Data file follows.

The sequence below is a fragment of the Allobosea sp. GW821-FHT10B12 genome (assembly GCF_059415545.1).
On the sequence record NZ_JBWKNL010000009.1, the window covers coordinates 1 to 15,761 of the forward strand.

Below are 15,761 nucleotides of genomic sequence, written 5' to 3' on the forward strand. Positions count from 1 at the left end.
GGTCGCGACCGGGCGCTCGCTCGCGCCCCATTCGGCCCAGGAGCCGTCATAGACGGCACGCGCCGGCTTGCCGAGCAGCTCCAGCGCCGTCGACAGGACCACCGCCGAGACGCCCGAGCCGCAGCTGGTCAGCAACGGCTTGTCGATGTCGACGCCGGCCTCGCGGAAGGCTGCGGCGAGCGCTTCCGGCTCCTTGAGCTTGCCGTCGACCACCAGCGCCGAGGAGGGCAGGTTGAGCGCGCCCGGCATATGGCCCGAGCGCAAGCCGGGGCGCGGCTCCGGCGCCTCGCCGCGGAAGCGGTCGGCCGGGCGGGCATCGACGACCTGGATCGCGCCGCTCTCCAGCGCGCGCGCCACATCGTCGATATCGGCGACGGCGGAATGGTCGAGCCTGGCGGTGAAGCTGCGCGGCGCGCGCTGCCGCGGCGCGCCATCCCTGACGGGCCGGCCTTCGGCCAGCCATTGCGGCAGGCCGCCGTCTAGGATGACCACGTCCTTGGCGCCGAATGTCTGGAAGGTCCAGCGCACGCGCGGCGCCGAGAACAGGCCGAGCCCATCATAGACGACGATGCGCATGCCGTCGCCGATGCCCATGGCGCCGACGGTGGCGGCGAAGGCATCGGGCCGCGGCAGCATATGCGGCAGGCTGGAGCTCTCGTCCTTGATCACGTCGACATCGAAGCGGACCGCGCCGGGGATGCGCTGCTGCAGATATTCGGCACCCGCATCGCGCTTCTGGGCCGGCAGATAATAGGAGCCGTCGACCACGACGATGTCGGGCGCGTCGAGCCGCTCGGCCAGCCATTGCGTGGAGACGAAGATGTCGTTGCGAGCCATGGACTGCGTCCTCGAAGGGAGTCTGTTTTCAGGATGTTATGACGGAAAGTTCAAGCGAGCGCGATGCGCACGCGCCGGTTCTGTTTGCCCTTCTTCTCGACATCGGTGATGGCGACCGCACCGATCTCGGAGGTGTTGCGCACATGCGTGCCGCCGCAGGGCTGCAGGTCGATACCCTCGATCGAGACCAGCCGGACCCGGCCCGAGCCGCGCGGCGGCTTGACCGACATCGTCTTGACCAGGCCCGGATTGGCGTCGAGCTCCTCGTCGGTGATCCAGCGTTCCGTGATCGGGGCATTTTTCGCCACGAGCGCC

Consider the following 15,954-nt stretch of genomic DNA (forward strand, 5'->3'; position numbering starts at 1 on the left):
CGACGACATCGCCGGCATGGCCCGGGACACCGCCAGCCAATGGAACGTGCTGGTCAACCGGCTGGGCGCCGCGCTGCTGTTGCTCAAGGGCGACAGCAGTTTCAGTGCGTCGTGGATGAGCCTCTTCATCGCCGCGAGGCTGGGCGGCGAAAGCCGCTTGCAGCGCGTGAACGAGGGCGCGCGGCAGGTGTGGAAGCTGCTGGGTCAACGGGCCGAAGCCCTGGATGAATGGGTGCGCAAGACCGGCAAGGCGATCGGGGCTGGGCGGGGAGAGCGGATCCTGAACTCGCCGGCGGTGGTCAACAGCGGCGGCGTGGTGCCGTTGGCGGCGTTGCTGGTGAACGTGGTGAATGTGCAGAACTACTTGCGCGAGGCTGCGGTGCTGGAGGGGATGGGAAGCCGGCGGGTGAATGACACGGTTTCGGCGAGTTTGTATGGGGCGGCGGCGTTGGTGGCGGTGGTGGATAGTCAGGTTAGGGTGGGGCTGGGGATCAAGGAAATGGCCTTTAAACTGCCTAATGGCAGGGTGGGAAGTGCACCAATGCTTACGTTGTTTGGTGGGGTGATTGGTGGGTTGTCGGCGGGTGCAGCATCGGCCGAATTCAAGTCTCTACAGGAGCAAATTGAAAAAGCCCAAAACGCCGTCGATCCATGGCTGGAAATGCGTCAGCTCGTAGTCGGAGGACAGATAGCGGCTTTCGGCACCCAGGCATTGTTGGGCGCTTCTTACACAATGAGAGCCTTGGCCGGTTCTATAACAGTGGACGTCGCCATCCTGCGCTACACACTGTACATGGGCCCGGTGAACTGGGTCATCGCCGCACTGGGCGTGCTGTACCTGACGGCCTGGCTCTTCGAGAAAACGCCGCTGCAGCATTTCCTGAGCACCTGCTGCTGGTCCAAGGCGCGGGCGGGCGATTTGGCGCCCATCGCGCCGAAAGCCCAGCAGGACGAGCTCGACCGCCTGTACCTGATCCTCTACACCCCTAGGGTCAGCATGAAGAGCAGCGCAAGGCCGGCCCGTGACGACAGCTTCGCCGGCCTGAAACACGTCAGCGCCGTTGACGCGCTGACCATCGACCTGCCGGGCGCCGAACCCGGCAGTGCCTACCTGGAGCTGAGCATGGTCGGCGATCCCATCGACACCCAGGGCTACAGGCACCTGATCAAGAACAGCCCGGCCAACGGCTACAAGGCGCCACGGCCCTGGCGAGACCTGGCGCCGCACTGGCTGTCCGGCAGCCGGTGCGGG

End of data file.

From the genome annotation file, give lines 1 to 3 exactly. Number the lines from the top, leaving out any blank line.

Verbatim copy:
The sequence below is a fragment of the Allobosea sp. GW821-FHT10B12 genome (assembly GCF_059415545.1).
On the sequence record NZ_JBWKNL010000009.1, the window covers coordinates 1 to 15,761 of the forward strand.

Below are 15,761 nucleotides of genomic sequence, written 5' to 3' on the forward strand. Positions count from 1 at the left end.